Tuesday, November 18, 2008

AA: Super Mario Brother

After arriving in Miami, I had been trying to move my morning flight back to Baltimore until the evening 8pm flight. I figured that since I was in Florida, I might take a quick trip down to Key West to check it out.

Unfortunately, the cost to change my flight was going to be just over two thousand dollars, so Key West would have to wait. Guess First Class doesn't have it's privileges.

I'm not the kind of flyer who likes to board right away. I prefer to be last. I've already got a seat and my hand carry is small enough that I don't have to worry about storing it. Plus, by waiting, I've avoided all the crowds and jockeying for position that happens no matter if you're in steerage, business or first. I can simply walk on, go to my seat, sit down and order my mimosa.

I'll admit it: when it comes to flying, I'm a sissy. After years of flying in upgraded seats, it's so difficult to fly regular economy. And after having status with United, I really couldn't bear the thought of flying as just a regular anonymous passenger on American. So, I went out and bought a first class ticket to Managua.

Now, I know that may sound excessive and that I'm harboring delusions of being a Big Three Executive (I am!), but when you consider that the coach fare on United was just over two thousand dollars (BWI-MIA on UA and MIA-MGA on Taca), the not quite eight hundred dollar first class fare on American is a downright bargain. And I don't have to pay baggage fees plus I get free use of the Admiral's Club Lounge at MIA.

Anyway, those reasons are neither here nor there. As I'm boarding my flight back home to Baltimore in seat 1B, I notice that my flying companion in 1A is watching a Seal video on his iPhone and listening to it with a pair of very large, full ear coverage headphones. That's not necessarily unusual but the volume at which he was listening certainly was. As I'm standing in the aisle, stowing my bag, I can hear the refrain:

"And now that your rose is in bloom,
a light hits the gloom on the grey."


I mean that shit is LOUD. I can hear it. Rather clearly. This kid is grooving to the music. He's in the zone. He's all about Seal.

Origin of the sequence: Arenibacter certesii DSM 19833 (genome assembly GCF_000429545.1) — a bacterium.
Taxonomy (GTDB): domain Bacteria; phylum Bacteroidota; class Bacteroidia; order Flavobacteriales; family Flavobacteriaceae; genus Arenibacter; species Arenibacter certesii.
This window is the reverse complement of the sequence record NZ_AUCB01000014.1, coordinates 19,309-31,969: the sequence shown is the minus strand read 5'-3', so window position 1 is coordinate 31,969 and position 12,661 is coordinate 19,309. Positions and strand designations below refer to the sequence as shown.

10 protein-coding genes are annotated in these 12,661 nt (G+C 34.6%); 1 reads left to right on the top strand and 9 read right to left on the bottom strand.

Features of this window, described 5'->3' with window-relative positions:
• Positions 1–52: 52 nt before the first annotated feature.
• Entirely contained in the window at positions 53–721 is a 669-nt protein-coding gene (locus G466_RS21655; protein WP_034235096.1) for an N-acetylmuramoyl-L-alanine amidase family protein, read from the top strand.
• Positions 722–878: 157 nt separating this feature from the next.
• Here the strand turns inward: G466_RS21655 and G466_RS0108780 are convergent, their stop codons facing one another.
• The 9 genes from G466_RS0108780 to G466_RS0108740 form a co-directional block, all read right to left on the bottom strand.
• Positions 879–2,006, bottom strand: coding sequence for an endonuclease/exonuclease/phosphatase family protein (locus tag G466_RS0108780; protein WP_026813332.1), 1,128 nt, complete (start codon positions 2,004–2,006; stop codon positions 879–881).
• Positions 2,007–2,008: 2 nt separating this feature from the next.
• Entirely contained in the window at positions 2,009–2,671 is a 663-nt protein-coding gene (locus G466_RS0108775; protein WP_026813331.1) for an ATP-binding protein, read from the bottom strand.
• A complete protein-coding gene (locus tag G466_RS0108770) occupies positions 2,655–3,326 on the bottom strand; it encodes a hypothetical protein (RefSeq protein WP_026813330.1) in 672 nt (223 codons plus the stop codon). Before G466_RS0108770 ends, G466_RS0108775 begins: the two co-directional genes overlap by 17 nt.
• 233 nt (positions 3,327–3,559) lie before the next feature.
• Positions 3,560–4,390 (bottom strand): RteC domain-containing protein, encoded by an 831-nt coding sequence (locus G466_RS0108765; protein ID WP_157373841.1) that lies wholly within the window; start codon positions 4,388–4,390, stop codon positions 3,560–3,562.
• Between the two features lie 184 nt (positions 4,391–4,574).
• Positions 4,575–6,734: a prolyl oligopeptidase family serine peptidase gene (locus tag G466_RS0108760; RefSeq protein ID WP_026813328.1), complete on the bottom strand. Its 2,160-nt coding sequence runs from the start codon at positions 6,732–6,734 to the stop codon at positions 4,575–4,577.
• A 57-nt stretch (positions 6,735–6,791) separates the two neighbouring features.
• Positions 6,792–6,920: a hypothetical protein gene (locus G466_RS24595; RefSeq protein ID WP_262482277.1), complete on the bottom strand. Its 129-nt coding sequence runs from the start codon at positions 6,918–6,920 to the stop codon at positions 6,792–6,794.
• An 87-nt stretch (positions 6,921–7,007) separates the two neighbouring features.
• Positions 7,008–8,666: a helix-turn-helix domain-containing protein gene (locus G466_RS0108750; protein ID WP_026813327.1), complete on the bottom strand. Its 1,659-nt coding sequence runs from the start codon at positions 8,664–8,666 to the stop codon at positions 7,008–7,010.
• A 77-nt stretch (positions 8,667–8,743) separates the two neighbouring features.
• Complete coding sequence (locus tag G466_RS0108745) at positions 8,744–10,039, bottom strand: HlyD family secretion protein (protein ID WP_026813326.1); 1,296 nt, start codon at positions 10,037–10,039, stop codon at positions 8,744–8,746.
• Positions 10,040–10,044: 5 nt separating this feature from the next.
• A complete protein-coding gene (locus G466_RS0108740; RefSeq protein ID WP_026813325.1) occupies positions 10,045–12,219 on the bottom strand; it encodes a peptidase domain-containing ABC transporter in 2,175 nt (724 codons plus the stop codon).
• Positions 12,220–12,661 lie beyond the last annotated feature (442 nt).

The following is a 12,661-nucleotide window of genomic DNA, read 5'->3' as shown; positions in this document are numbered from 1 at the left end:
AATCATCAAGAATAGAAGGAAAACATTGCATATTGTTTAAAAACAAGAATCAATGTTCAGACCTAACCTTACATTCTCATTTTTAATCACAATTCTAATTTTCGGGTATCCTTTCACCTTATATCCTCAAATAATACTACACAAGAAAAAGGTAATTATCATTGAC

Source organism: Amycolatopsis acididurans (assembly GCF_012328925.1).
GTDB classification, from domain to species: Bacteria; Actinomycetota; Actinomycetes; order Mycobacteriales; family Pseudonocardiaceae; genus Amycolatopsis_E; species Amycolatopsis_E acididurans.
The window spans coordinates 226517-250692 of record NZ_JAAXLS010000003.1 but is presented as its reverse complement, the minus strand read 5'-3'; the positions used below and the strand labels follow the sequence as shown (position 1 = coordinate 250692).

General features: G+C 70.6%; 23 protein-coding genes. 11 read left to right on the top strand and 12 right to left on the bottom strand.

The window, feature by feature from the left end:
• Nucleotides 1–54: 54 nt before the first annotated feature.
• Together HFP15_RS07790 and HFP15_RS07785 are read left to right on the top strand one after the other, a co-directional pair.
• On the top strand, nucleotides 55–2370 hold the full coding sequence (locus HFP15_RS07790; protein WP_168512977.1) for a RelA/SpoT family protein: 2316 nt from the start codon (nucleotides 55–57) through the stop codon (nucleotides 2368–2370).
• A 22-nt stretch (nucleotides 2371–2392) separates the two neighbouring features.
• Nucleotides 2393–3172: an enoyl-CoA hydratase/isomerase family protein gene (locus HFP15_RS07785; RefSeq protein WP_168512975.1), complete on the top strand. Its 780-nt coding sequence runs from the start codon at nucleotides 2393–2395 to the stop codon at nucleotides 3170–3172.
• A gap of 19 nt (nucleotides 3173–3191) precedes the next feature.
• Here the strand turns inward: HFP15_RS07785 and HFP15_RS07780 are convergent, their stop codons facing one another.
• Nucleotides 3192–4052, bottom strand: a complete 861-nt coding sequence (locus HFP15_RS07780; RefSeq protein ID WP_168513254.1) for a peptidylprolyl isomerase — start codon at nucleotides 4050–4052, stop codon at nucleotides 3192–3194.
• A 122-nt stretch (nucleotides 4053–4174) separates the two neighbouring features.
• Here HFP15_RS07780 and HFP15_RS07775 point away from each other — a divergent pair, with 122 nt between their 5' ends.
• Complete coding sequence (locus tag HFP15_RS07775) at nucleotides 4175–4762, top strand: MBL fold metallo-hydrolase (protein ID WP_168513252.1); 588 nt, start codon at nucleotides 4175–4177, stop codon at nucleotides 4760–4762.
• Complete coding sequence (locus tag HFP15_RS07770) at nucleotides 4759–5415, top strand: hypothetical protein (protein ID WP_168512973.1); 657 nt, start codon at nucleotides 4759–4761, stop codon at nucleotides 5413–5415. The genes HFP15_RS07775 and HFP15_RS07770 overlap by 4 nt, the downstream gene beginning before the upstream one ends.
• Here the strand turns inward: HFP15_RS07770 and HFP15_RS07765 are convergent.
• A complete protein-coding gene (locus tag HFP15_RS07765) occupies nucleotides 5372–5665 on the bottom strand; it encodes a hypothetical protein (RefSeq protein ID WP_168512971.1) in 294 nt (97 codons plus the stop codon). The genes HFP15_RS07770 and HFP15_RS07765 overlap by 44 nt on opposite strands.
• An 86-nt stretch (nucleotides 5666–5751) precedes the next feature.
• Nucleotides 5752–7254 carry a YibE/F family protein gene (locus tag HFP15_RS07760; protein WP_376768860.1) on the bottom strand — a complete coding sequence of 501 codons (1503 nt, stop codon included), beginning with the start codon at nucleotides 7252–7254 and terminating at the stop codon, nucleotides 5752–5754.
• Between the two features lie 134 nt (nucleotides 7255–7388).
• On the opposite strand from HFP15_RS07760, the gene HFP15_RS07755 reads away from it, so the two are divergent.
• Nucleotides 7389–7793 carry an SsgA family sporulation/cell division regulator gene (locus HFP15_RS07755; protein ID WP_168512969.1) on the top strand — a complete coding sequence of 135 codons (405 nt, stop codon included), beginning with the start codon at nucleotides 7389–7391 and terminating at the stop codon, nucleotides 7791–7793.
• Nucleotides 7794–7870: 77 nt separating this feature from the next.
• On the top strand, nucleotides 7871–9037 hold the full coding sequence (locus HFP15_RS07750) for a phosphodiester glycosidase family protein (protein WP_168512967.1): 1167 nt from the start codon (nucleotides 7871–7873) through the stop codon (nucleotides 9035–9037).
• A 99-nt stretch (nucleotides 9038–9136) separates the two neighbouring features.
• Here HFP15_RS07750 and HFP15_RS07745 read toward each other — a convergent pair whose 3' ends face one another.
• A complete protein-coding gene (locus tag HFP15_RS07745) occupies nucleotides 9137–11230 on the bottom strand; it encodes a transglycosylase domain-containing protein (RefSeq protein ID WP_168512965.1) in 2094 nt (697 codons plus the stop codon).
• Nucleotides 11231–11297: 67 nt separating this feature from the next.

After I get seated, we chat a bit. He's a newfound Seal fan and asks me if I'm into Seal. I tell him that I like some of his music but am not well versed. He's recently discovered Seal and is just digging it. I don't want to tell him that I've been listening to Seal since 1995.

I've always found people in business and first to be an eccentric lot. They have to be. Most of the people on this side of the curtain fly a lot. Typically, they fly at least 25K to 50K miles per year. Many push over 100K miles per year per airline. It's amazing. I find 50K a year to be excruciating. I can't imagine doubling, tripling or quadrupling that amount. I'd get mildly eccentric too.

My seatmate is no different. He's got tattoos, dresses stylishly, wears a fat watch and has a stack of chicken wing boxes from Pizza Hut that he starts to tear through as the flight safety video starts.

I've never had Pizza Hut wings and I've never seen anyone eat wings like this guy. He's got the technique. One bite and the meat slides off. There's none of this chomp, chomp, chomp I see at Hooter's. This efficient technique keeps the lips clean and the fingers minimally soiled. Both the technique and the speed at which this guy is devouring his wings is most impressive.

He's got four boxes but only eats three. He offers me the fourth box stating he can't finish any more. I thank him for his generosity. Actually, I could use some wings right about now.

Later, after the flight safety video is done and we're in the air, I'll eat the wings. They're not bad but they're not good either. I don't know if they were crispy at one point but the sauce has softened the skin. The wings are tender. Extremely tender and the meat slips off the bone quite readily. I try his technique and success! I feel accomplished as an expert wing eater should.

My seatmate is a pretty relaxed and chill guy. We chat a bit about Miami and what was going on that weekend. He was in town for some Victoria's Secret event and is heading home to visit his mom. I guess he travels quite a bit. We chat more about work and he tells me he sings for a living. In a group? No, as a solo act.

To be honest, I've never heard of him before and tell him that. He's not offended (or doesn't seem to be anyway), which is good sign that he hasn't been affected by the industry like many others. As we chat, I think to myself what I was like when I was 22 and venturing out to see the world. It was a fun time and he seems like a pretty good chap. As we depart, I wish him well in his life and career.

I'm not familiar with his music, but maybe you are. Here's his website.

1 comment:

m a r g e said...

i haven't heard of him until his name came up while i was doing my Sociology final paper last week. i still have not heard of his songs though.